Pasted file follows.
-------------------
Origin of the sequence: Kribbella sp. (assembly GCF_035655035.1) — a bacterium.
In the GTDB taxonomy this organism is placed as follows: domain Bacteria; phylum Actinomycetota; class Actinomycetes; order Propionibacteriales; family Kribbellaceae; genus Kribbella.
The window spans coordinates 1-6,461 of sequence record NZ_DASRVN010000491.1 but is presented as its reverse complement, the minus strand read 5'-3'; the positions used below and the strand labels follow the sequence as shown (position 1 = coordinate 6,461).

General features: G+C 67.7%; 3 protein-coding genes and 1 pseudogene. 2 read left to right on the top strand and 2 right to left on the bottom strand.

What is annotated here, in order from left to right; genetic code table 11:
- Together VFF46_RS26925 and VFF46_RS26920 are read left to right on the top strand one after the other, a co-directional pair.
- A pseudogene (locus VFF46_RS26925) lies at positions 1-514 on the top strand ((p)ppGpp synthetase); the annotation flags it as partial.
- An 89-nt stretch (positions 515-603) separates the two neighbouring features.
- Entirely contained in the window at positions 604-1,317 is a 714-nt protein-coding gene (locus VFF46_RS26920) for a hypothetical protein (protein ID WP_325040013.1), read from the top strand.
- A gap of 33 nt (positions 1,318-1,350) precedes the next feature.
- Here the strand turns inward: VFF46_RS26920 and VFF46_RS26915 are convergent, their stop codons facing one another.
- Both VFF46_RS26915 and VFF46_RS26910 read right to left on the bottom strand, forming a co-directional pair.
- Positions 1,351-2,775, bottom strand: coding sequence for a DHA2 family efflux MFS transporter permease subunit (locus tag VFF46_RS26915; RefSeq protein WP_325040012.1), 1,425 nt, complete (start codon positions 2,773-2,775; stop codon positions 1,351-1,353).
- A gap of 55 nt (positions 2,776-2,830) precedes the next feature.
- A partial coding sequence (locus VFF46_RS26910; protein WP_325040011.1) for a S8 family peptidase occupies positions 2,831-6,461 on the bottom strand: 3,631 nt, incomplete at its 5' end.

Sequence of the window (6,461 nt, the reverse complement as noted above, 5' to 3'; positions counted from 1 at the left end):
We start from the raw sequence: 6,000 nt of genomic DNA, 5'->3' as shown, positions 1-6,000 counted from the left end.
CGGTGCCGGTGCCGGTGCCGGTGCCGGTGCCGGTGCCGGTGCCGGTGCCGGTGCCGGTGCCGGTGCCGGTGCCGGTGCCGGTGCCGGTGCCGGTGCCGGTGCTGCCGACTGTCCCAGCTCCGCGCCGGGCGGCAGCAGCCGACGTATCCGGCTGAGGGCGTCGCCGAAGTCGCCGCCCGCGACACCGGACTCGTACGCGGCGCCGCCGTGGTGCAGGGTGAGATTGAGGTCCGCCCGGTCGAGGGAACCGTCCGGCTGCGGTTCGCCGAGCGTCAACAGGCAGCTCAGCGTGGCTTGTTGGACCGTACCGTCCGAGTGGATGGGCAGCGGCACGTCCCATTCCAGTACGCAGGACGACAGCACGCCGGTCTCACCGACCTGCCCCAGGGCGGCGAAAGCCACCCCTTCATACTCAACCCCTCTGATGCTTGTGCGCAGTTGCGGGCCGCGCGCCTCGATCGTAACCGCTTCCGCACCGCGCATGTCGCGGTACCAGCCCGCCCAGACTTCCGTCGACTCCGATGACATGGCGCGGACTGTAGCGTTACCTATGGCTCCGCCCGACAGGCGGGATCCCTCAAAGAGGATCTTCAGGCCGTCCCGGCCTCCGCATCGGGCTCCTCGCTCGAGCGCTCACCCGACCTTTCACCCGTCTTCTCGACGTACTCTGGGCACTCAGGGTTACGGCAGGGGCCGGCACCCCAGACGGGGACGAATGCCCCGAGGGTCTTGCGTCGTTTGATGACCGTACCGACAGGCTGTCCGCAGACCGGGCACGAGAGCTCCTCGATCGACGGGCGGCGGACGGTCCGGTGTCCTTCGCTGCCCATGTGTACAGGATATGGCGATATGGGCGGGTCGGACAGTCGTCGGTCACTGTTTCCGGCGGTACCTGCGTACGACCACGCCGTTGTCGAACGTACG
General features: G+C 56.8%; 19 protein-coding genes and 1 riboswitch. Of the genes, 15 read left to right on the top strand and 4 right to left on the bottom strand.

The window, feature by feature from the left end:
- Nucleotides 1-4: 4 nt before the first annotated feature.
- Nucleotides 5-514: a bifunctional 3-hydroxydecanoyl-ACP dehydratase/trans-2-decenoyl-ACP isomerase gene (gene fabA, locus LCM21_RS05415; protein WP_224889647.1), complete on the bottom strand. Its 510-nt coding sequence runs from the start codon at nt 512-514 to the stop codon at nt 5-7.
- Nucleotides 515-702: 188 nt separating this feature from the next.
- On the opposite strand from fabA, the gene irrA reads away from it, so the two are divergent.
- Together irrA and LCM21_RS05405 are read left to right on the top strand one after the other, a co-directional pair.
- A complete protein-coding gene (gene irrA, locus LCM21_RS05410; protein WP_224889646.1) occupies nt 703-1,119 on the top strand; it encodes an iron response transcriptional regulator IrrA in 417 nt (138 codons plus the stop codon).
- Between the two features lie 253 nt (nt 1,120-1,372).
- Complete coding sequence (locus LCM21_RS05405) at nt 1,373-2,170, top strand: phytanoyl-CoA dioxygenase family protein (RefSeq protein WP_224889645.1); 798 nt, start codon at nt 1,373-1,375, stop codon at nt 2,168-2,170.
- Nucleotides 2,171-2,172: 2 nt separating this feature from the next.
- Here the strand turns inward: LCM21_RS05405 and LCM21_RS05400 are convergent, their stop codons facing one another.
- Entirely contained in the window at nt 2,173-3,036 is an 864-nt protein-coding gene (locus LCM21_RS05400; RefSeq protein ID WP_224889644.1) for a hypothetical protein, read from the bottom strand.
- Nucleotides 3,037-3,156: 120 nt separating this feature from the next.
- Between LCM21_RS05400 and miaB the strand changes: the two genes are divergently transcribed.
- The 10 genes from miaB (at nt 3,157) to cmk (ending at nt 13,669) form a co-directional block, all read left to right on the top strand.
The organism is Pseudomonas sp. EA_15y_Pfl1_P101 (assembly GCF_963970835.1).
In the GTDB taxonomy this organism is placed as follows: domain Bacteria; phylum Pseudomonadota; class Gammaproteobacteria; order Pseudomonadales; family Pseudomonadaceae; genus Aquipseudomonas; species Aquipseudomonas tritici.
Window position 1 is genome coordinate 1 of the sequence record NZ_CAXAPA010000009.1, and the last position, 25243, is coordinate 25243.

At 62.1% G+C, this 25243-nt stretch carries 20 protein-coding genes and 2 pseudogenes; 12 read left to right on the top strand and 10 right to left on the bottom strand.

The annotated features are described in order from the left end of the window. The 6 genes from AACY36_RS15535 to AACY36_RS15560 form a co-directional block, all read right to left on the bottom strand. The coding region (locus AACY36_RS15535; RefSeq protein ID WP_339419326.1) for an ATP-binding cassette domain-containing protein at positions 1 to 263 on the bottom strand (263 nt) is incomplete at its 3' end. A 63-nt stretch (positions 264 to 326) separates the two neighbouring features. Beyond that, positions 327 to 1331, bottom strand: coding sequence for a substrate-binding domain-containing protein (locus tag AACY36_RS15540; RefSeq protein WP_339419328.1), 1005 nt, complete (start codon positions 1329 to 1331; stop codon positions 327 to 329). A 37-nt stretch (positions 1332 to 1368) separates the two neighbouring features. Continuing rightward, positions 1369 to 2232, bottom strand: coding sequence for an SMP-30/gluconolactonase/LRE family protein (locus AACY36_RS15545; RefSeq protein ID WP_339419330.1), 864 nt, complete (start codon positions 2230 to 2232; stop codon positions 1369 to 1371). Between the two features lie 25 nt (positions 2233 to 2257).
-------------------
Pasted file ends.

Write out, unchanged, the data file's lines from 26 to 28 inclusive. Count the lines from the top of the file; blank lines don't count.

- A complete protein-coding gene (gene irrA, locus LCM21_RS05410; protein WP_224889646.1) occupies nt 703-1,119 on the top strand; it encodes an iron response transcriptional regulator IrrA in 417 nt (138 codons plus the stop codon).
- Between the two features lie 253 nt (nt 1,120-1,372).
- Complete coding sequence (locus LCM21_RS05405) at nt 1,373-2,170, top strand: phytanoyl-CoA dioxygenase family protein (RefSeq protein WP_224889645.1); 798 nt, start codon at nt 1,373-1,375, stop codon at nt 2,168-2,170.